A very nice oolong, quite pricey, actually, and I’m not sure yet if it’s worth the price. I’m trying to understand the buttery flavor other people have reported in Taiwanese mountain oolongs, like Da Yu Ling. Making this one in a small clay pot, about 5 grams of tea in about 100 mL of water. The water is near boiling—the Pino is keeping it between 198 and 212 degrees throughout.
First infusion was 30 seconds, not too sweet, but rich, floral, warm, a little spicy, and yes, a little buttery….I think that what I have been thinking of as a sun-warmed hay could be interpreted as buttery.
A little longer 2nd infusion is spicier, vegetal, still a little of the ‘buttery’, but the floral/sweet elements are a bit overwhelmed because of the overlong infusion. Third infusion, down again to about 40", better, the buttery is more prominent, but the sweet/floral is not as strong as the first infusion. 4th at 45 seconds is spicy, sweet, floral, but the buttery has receded this time. By the 8th infusion it’s getting pretty much to slightly sweet or spicy water.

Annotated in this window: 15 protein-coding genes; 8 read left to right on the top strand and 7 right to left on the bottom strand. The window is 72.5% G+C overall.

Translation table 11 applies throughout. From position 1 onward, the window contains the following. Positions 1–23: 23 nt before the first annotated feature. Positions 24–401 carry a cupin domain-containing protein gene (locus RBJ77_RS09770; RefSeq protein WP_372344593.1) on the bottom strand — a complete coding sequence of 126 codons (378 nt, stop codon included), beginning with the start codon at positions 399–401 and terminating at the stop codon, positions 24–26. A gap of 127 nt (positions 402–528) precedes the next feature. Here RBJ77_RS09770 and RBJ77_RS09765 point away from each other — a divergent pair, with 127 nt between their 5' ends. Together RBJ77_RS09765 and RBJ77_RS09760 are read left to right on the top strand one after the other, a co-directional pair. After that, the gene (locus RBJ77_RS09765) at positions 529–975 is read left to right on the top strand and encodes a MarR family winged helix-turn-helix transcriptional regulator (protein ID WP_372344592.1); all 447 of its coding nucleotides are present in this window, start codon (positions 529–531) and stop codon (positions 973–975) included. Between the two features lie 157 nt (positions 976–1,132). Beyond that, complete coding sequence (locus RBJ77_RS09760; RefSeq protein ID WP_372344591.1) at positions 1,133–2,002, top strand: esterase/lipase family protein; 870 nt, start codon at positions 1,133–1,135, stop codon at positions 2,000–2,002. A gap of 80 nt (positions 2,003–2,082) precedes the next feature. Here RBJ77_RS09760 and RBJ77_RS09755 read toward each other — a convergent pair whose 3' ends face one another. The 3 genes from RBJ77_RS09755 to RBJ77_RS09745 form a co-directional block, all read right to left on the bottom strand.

In the end, this one presently lacks the very strong sweet and floral notes I expect in the best Alishan oolongs, and I suspect the difference is not the nature of the tea, but the storage conditions with the tea in a large jar instead of tiny vacuum sealed bags.